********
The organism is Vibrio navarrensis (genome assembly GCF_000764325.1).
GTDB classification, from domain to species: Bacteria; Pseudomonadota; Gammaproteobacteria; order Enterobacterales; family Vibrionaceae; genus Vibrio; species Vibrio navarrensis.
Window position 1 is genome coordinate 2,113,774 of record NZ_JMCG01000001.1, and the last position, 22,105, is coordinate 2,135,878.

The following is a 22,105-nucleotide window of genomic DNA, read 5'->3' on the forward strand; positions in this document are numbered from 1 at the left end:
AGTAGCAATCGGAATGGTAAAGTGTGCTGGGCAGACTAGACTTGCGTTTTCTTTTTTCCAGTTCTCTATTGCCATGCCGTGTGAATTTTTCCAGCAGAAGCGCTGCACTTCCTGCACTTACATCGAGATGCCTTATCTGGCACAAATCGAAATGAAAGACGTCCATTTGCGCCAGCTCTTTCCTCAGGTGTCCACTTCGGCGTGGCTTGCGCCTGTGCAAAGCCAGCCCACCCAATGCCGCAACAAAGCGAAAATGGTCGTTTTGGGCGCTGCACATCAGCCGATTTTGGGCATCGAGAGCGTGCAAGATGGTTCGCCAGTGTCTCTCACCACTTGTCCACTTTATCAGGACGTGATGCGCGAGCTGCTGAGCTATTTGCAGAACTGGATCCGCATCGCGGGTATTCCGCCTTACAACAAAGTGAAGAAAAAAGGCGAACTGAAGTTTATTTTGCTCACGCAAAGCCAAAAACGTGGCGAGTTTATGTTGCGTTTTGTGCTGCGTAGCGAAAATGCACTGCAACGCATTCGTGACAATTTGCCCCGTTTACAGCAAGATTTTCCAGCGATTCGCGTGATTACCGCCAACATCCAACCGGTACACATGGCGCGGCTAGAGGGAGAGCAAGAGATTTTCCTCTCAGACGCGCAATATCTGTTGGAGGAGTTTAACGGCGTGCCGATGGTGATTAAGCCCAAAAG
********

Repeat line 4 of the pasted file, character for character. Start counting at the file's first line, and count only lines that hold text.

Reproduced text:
The following is a 22,105-nucleotide window of genomic DNA, read 5'->3' on the forward strand; positions in this document are numbered from 1 at the left end: